in Intro to Ayurveda, Seasonal Routines

Tis the season……Spring

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“Spring is in the air…….. ” Undeniably the most popular season is back. Spring is a time of new beginnings. After a long slumber nature starts returning to her glorious blossoming self and new growth is seen everywhere. The first spring flowers poke their heads from the ground and the singing of the birds tell us that mating season has begun. As we start feeling energized to clear out the excess in their homes, enthusiasm and renewed vitality exhibits itself in different ways; An old project left unattended starts to look appealing again. A spot of paint here, some gardening there. A Makeover, a new decor arrangement, a change in jobs or scenery, life begins to look full of potential and possibility again.

In Ayurveda, spring is considered a kapha (water and earth element) season in its inception, but starts to give way to pitta (fire and water) as it makes way for summer. “But isn’t Winter a Kapha season already?” You may ask, and in winter it makes sense that the nature wants to consolidate, bunker and hibernate which are characteristics typical of Kapha. “Waking up fresh, before the birds outside my window, dancing to the bathroom and deciding spontaneously to give my house a complete overhaul isn’t typically a kaph trait!!!! What gives????”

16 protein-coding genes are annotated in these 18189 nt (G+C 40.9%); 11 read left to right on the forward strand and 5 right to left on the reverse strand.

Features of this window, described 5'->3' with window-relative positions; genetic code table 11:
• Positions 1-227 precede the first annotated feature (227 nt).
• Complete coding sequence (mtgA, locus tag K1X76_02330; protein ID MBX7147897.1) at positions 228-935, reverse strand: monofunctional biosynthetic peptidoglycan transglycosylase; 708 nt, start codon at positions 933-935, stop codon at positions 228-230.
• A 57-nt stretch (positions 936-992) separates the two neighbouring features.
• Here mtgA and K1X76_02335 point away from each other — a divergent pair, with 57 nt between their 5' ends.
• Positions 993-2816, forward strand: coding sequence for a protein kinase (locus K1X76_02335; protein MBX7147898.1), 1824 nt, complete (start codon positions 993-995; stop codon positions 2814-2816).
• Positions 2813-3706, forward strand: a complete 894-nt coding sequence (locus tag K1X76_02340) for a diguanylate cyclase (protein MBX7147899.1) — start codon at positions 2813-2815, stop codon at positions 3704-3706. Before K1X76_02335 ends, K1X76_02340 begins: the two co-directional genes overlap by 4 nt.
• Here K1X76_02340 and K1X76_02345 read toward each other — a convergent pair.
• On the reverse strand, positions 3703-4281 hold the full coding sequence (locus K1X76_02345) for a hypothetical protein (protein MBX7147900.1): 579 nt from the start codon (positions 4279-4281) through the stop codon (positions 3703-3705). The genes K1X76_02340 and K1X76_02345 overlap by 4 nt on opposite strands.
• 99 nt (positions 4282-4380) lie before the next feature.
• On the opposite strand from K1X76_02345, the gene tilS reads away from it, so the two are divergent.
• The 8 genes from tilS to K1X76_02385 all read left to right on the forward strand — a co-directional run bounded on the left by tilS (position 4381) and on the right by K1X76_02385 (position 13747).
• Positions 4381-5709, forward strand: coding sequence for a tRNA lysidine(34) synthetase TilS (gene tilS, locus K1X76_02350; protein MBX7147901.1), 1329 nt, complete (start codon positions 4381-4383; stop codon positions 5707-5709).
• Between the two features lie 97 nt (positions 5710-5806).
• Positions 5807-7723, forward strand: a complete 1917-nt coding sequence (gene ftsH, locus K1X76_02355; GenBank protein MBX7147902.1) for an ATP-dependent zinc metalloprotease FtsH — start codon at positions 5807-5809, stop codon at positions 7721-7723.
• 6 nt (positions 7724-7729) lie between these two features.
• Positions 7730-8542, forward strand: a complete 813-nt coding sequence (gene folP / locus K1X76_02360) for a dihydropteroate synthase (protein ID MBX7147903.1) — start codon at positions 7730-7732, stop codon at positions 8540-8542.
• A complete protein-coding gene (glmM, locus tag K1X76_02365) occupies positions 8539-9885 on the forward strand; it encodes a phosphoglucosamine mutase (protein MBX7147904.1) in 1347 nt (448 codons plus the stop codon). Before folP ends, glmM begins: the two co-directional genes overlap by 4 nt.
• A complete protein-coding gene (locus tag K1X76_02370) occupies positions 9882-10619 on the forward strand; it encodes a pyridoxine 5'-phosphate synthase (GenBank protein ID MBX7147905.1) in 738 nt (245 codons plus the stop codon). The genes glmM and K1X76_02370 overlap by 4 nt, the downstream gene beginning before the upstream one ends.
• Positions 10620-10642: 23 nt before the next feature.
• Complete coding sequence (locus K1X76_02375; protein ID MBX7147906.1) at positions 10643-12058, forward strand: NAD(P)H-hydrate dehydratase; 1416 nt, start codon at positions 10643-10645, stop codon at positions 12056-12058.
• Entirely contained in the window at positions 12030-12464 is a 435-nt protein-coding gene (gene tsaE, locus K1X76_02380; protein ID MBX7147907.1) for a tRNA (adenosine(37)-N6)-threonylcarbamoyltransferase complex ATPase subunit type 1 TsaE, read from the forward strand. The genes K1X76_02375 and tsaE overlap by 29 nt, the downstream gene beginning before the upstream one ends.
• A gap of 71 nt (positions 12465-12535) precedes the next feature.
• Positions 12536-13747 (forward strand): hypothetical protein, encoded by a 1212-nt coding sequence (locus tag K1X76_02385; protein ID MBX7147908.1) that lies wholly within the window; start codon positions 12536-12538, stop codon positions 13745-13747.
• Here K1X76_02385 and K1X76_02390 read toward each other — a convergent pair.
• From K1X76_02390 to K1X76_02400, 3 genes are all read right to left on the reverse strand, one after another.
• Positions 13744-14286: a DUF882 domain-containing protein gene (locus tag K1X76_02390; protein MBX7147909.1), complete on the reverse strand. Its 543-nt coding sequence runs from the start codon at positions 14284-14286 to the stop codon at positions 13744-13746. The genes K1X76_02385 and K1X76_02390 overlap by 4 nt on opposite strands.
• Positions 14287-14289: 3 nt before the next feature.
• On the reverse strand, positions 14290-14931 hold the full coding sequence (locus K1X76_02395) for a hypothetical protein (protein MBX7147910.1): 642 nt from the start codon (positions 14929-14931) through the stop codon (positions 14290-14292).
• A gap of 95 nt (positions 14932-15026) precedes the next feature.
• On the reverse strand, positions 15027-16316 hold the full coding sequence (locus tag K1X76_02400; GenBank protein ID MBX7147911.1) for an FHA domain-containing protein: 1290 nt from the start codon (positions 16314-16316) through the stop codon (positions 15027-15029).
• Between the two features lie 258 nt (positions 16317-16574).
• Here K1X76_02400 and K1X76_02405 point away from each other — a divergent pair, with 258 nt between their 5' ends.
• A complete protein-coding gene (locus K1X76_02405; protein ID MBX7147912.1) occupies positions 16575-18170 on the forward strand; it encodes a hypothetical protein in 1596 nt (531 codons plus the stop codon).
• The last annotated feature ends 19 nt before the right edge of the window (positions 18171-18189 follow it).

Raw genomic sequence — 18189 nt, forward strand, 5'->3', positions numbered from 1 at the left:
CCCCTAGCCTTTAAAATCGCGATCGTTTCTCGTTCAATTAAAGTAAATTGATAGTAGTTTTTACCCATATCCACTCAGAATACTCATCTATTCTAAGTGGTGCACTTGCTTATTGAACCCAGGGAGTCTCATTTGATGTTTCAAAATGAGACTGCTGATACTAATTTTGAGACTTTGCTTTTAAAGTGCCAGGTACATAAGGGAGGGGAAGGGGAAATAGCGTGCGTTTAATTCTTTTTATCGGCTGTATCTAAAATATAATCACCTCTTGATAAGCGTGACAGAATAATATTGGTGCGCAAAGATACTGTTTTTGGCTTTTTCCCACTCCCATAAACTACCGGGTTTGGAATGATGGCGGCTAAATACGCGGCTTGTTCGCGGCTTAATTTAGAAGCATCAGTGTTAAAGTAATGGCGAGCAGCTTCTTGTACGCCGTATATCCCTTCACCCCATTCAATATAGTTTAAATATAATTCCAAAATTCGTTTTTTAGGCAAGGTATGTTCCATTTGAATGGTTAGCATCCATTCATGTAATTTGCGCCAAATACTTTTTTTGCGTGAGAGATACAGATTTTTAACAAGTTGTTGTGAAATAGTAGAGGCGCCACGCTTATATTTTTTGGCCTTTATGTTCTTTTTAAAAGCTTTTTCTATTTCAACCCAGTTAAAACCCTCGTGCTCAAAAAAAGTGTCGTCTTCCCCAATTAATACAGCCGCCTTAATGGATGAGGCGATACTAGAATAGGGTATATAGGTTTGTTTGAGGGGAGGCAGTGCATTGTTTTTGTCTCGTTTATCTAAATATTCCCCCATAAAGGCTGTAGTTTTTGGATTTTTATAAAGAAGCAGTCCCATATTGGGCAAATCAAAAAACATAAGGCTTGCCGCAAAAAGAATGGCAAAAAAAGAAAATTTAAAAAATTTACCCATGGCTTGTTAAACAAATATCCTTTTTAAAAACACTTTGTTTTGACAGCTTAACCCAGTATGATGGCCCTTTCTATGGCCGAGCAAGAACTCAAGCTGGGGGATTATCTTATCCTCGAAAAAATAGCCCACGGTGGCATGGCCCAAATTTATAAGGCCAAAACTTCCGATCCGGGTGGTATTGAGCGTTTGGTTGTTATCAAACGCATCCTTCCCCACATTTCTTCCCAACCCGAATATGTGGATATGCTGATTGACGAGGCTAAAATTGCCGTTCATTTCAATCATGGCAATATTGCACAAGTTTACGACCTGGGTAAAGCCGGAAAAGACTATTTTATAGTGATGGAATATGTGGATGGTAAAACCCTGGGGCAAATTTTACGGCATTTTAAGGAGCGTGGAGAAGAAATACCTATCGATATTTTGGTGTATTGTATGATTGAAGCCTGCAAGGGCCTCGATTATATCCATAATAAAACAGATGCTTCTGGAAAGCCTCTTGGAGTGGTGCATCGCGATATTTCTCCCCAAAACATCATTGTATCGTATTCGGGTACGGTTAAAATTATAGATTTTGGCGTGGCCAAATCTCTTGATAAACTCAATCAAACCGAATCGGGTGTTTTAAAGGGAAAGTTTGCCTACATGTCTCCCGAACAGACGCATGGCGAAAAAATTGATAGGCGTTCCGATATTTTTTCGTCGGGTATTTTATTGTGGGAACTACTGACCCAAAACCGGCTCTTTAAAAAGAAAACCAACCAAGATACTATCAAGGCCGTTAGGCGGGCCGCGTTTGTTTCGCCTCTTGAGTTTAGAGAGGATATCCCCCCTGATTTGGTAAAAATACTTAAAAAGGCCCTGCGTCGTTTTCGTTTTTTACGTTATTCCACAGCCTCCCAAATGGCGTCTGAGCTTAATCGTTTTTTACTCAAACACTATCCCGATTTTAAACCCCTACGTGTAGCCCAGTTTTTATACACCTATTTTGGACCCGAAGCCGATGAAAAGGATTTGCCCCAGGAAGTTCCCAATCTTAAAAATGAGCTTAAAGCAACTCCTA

In order to understand why this happens, we should chat a little about transition. We can think of transition as a passage way from one season to the next. As we pass through, nature starts letting go of the old and embraces the new: The cold, ice and frost melts in the northern regions and what was hard and solidified now becomes soft, flexible and malleable. The warmth of spring starts to melt the snow which brings about more moisture into the atmosphere. Similarly in Ayurveda, it speaks about the springtime warmth melting away the accumulated cold quality of kaph in our bodies, which liquefies and can often present itself as congestion, watery eyes, postnasal drip and cough if not taken proper care off. So although Kapha may dominate at the start of spring, it is the agni or fire that starts to burn leading to nice warm fire, as the kaph melts away, both inside and out before the start of Summer.

Seasonal Routine: